June 3, 2024

The Value of Details

When a body drops from a balcony at Ford’s Theatre, rumors begin to fly. Did she jump? Was she pushed? Was it intentional or an accident? To find the truth, Charlotte and Ruth Dupree have to go back decades to a mystery at the oldest girls school in Washington DC. A school that they both attended. A school with a tragic secret from their past. From the majestic setting of Ford’s Theater to the hallowed halls of the Library of Congress, join the Dupree Sisters as they employ their usual charm and wit to untangle the mystery around A Fall at Ford’s Theatre.

I have been writing fiction for more than twenty years. I’ve been quite lucky to find so much success and have such a broad readership. When I write a story, I try to think about what kind of story I would like to read. Fortunately, this perspective has helped me write my books.

One thing I’ve always enjoyed as a reader is being able to learn something when I read. Maybe it’s because I’m a retired teacher, but when I pick up a book, I like a good story, but I also like to learn a few interesting facts along the way. For the readers of my Dupree Sisters Mystery Series, I can sense we have this in common.

Set in Washington DC, my Dupree Sisters Mystery Series centers on two of Washington’s oldest socialites, Charlotte and Ruth Dupree. They have never been married, live in the home they were raised in and circulate through Washington’s social circles. In each book in the series, they use their social connections to solve mysteries.

In addition to enjoying a good mystery, readers of this series have told me more than once that they enjoy learning interesting facts about Washington DC when they read these books. As a writer, I find it helpful to know what this particular readership expects from this series, which is a good mystery and has interesting facts.

The fourth book in this series, A Fall at Ford’s Theatre, was just released. It took me a year to write. In addition to the plot and characters, there was a good deal of online research I did to provide readers with facts about Washington DC. Going to websites to read articles. Watching videos that provided tours of buildings. Pictures of interiors of buildings. Needless to say, it was tedious work, but that was only half of the process. The other half of this process was how to incorporate facts into the story.

One way I used the facts I found was to enhance a setting for readers. For example, when I began this book, I had an image in my head of a body falling from a balcony at Ford’s Theatre. All I knew about Ford’s theater was that it was where President Lincoln was shot. When I did some research, I was fascinated to learn how the theater had actually been shut down after Lincoln’s assassination. When it reopened in 1932, it was turned into a museum. Eventually, the theater opened in 1968. Gerald Ford would become the first president to attend a show there since Lincoln. All good facts that I was able to use in the opening chapters.

Along with Ford’s Theatre, I also did similar research into the Library of Congress. The facts I found allowed me to write in great detail about the appearance of the inside of the building. These facts helped to immerse the reader in the setting. This was especially true for the Great Hall and the Main Reading Room, two of the massive chambers in the Library of Congress. I think details of a setting really enhance the experience for the reader.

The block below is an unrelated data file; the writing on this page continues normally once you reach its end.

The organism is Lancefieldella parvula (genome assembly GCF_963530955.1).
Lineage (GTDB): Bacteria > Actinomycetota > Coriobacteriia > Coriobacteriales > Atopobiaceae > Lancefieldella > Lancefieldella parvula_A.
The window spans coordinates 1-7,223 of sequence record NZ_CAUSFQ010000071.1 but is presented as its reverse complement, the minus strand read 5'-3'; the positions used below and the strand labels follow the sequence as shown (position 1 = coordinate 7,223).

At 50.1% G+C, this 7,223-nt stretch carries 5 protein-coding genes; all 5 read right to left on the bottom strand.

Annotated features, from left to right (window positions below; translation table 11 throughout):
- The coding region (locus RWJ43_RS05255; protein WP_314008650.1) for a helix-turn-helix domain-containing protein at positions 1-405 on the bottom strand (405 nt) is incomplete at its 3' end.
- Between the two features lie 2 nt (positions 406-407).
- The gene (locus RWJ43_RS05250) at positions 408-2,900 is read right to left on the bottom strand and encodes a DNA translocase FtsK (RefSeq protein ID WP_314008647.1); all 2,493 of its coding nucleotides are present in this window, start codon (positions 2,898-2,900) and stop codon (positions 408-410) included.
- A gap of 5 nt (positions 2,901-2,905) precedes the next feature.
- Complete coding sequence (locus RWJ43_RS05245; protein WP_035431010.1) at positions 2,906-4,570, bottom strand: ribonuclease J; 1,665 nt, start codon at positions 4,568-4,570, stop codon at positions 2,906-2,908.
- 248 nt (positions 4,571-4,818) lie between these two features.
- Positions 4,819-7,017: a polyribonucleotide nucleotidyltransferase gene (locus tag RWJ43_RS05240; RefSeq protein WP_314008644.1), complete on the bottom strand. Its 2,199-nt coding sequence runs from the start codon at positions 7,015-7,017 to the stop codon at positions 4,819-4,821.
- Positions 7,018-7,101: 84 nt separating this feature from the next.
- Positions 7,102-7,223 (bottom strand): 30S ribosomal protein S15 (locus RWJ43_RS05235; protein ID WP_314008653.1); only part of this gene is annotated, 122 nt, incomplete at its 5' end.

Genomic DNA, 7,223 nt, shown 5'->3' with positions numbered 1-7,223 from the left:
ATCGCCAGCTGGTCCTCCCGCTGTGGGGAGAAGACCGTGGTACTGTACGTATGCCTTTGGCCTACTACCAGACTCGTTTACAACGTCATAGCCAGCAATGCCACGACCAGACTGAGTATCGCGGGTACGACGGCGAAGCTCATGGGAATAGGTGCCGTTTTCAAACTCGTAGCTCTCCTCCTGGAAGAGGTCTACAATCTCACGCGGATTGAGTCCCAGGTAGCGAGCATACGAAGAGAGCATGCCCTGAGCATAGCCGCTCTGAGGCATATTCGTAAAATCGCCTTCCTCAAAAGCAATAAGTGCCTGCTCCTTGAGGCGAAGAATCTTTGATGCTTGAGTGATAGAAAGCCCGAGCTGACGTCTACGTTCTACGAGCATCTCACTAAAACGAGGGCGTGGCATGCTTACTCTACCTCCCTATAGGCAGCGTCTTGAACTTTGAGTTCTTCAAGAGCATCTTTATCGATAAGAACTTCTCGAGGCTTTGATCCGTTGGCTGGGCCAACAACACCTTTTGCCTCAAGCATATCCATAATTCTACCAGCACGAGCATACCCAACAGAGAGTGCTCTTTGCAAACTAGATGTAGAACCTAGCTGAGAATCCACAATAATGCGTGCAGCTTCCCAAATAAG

In addition to Ford’s Theatre and the Library of Congress, I also dug up some historical facts about Georgetown Preparatory Visitation School, the oldest girl’s school in Washington DC. I was able to incorporate facts about the history of the school into dialogue during a scene between one of the Dupree sisters and her goddaughter. Using facts this way not only educates the reader, but it allows the characters to share their perspective on something.

In addition to doing research on well-known places, I also did research on a few restaurants where scenes take place. The Monocle is known in Washington as a restaurant where Republican and Democratic legislatures come to dine. The establishment is close to the House of Representatives and the Senate. Inside The Monocle there is a wall filled with framed photos of famous senators, judges and representatives who were patrons from years gone by. Another nice touch, famous political quotes painted on the exposed beams of the dining areas. These details are shared with readers through dialogue when the main characters go to The Monocle for lunch.

Another location I researched was The City Tavern Club. This place is best known as the tavern where John Adams stayed when he would visit Washington DC to check on its construction. I have a scene with the Dupree Sisters attending a fundraiser at this location. While I didn’t do a lot with the details of it, the history again gave my characters some interesting dialogue to share these facts.

While setting and description are one way of establishing a scene, factual details can raise the level of writing for readers. Whether they are used in dialogue, or used to enhance a setting, or used to add dimension to a character, interesting facts will give readers an added level of pleasure. My wife loves to read and often says she loves to come home from work and “get lost” in a good book. Taking the time to research a place or an event, and to find some interesting facts, is the best way to help a reader get lost in a story.

Allen B. Boyer lives near Hershey, Pa with his wife and three children. He also lives near a retirement home that he visits with his children and his dog, Buster. If you enjoyed Gumshoe Granny Investigates, please check out Bess in the other books in the series, as well as his Dupree Sisters Mystery series and his August Summerfield Series.

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